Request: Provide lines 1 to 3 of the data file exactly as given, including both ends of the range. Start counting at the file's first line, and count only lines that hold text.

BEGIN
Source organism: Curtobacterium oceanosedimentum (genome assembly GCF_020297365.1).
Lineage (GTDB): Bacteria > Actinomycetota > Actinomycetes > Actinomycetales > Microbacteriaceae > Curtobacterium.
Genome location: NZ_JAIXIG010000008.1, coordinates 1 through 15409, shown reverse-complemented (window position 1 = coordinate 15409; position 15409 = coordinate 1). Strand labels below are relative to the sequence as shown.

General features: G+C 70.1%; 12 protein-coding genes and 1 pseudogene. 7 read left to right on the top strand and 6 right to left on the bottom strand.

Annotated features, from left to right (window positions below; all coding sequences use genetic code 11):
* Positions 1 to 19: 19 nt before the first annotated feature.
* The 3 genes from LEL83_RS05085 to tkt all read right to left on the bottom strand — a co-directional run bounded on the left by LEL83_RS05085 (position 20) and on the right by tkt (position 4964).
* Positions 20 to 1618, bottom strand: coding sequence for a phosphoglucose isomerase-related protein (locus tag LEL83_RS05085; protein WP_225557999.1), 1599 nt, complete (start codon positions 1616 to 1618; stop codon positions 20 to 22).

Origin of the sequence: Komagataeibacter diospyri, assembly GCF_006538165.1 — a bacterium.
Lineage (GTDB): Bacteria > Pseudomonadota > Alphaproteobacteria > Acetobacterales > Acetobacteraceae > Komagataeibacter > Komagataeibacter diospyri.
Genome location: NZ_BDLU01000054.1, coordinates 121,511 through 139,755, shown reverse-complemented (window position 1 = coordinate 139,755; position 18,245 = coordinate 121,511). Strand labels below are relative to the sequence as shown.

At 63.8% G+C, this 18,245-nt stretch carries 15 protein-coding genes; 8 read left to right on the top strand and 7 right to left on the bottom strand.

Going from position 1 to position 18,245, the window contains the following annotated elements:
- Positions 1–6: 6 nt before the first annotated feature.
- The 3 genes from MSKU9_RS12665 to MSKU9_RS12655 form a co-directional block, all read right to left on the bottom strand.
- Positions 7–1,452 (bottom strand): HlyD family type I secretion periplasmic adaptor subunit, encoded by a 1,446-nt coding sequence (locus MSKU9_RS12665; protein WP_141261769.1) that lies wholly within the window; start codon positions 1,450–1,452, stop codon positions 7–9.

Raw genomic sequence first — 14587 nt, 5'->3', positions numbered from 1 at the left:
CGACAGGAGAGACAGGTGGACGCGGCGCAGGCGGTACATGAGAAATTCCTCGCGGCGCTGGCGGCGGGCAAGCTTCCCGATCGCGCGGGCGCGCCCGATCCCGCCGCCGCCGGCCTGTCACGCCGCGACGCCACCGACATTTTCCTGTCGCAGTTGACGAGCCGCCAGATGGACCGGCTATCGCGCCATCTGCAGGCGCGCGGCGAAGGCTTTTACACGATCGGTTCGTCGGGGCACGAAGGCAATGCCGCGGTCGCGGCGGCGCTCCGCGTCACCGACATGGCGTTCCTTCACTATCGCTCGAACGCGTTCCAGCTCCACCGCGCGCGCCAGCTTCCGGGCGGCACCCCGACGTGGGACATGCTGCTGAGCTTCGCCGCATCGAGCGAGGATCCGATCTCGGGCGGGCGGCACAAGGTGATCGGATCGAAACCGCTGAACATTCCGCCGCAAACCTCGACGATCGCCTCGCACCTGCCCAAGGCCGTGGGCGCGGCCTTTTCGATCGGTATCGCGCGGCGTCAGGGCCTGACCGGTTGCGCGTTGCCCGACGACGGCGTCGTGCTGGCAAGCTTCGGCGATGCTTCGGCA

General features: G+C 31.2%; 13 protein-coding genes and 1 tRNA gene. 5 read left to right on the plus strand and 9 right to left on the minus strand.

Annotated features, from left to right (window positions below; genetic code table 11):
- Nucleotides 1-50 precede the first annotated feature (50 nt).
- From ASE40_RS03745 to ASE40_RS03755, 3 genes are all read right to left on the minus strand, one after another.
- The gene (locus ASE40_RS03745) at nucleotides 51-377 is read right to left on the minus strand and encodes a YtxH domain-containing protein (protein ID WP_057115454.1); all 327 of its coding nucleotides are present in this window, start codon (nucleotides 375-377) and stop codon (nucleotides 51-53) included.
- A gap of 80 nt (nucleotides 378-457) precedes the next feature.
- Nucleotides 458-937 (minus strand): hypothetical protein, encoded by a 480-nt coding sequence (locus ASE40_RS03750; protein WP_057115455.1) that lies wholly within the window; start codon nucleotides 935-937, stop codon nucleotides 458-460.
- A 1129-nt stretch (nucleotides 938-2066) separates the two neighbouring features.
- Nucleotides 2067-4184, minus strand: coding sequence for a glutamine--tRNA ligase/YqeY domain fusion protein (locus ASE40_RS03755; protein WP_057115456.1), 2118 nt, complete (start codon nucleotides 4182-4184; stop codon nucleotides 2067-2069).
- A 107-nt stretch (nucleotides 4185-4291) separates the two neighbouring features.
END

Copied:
Source organism: Curtobacterium oceanosedimentum (genome assembly GCF_020297365.1).
Lineage (GTDB): Bacteria > Actinomycetota > Actinomycetes > Actinomycetales > Microbacteriaceae > Curtobacterium.
Genome location: NZ_JAIXIG010000008.1, coordinates 1 through 15409, shown reverse-complemented (window position 1 = coordinate 15409; position 15409 = coordinate 1). Strand labels below are relative to the sequence as shown.